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Faster drug discovery could hit ‘undruggable’ targets

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A new technique has been developed which has the potential to harness bacteria to produce billions of different drug candidates to treat diseases like cancer.

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Medicines made from coiled protein fragments could provide a new handle on hard-to-treat diseases like cancer; now, a new technique has been developed which has the potential to harness bacteria to produce billions of different drug candidates that will not fall apart quickly inside the body. The technique was developed by the University of Michigan (UM), US.

Some advanced cancer medications target cancer cells with immune markers that latch onto the outsides of the cancer cells. These immune markers are large, so they operate between cells rather than inside them. To disrupt cancer cells from within, the medicine must be small enough to get into the cell.

However, ordinary small-molecule medications cannot hit messenger proteins with smooth surfaces; a new type of medication is needed.

“It’s a Goldilocks principle,” said Greg Thurber, associate professor of chemical engineering at UM, who led the work. “The drug has to be small enough to get into cells but large enough to grab onto proteins inside cells that don’t interact with ordinary small-molecule drugs.”

Protein fragments, known as peptides, could fill this gap. One example of an ‘undruggable’ target is MDM2, a protein that sidelines another protein known as p53, which stops cell division when genetic mutations arise, buying time for DNA repair and is the front-line defence against cancer.

However, cancer cells fight back by overproducing p53’s inhibitor, MDM2, which binds to p53 and prevents it from doing its job. If something intercepts the MDM2 before it ties up the p53, though, then the cancer cells might self-destruct.

This is just one of the therapies that might be possible with peptides and Thurber’s team has now stabilised them. “The peptide is like a Slinky, but you tie together links so it doesn’t stretch out. That’s what we do chemically,” said Thurber.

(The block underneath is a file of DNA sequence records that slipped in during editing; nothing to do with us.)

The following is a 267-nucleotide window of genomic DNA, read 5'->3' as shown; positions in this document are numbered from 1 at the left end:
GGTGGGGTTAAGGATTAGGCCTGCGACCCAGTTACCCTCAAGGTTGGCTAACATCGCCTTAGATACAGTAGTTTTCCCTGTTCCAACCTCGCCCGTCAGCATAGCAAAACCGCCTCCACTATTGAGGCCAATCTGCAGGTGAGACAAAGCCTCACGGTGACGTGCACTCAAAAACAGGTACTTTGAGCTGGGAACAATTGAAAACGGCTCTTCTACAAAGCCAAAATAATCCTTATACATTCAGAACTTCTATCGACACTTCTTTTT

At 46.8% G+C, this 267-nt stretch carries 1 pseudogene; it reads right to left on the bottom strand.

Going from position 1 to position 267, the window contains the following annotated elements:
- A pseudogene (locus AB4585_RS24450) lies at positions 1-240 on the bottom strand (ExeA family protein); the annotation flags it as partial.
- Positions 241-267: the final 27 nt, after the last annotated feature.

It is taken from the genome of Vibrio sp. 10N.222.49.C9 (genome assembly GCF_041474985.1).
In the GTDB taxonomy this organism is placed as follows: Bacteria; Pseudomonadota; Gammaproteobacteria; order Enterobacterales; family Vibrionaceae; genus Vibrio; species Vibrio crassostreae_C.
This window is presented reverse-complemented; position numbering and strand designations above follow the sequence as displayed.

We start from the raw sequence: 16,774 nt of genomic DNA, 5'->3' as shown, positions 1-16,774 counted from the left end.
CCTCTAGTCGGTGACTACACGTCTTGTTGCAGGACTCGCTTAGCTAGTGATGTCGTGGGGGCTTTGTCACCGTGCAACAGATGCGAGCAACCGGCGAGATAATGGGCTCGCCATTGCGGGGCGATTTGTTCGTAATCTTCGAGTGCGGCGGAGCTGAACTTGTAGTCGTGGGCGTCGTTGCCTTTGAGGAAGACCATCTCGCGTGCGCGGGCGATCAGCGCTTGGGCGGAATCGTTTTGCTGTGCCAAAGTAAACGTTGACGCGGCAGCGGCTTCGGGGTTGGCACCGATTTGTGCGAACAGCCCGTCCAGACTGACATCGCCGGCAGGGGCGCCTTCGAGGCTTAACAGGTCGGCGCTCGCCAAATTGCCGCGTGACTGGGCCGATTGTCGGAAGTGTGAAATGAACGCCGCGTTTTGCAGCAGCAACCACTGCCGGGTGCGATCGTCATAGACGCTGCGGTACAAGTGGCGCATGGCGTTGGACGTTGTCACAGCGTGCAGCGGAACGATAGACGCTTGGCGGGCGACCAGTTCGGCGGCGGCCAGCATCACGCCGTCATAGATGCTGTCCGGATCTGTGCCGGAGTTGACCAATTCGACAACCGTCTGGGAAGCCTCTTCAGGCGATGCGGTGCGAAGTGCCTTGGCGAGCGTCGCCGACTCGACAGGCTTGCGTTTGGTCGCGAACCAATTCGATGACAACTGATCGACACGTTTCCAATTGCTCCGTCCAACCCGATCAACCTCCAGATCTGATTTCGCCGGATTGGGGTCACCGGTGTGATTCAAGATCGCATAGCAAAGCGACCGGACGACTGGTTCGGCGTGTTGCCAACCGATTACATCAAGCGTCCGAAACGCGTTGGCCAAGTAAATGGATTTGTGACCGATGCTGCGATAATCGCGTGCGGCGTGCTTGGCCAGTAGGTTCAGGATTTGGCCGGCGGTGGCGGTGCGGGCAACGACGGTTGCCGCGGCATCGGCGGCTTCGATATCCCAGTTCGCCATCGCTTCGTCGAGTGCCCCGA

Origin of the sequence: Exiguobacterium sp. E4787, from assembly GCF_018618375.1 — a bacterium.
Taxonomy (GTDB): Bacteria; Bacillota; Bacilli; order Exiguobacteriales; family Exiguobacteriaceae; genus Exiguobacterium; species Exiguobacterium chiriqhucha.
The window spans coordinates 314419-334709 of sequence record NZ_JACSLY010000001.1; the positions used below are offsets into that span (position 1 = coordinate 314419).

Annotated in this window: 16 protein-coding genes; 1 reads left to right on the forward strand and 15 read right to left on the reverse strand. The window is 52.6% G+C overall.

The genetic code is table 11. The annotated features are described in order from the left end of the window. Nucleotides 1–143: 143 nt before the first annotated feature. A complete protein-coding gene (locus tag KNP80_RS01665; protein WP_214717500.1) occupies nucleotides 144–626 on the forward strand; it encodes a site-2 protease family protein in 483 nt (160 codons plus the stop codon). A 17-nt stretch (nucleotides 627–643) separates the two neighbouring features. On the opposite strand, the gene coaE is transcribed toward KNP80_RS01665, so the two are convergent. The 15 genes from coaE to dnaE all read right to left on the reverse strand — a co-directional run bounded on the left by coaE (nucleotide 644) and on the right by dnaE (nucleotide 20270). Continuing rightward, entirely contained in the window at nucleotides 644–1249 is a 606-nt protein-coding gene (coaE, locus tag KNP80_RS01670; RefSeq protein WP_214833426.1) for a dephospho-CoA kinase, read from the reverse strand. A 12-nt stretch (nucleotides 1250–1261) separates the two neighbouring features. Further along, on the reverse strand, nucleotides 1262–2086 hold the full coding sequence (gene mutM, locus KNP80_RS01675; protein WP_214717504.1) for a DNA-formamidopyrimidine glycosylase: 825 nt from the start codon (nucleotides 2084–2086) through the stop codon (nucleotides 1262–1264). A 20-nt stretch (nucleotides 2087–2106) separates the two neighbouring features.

The tie enables different drug candidate peptides to be built with bacteria which are so plentiful that researchers can see how well they work right on the bacterium.

Thurber’s team used E. coli bacteria to build hundreds of millions of peptides with random variations, looking for the one that was best at binding MDM2. The instructions for the peptides were written into rings of genetic code that the researchers slipped into the bacteria, causing the bacteria to produce the peptides on their cell membranes.

The ties were made from synthetic molecules that the bacteria swapped in for a peptide building block that they could not produce. Unlike earlier ties incorporated into phage-built peptides, the synthetic molecules will not bind to other molecules in and around the bacteria.

The tie enables different drug candidate peptides to be built with bacteria”

“The problem was that the reaction to tie the coils together killed the bacteria,” said Tejas Navaratna, a PhD student in chemical engineering at UM and first author of the study. “We spent months trying to optimise the reaction so that the bacteria survived, but we eventually realised we’d have to extract the DNA that coded our best peptides and add it to fresh, live bacteria.”

Each bacterium produced a different peptide, enabling the team to test hundreds of millions of different designs. To find out whether the peptides worked, the researchers mixed MDM2 – attached to fluorescent molecules – in with the bacteria. The researchers concluded that the cells which lit up were producing a potentially useful drug.

The study was published in the Journal of the American Chemical Society.

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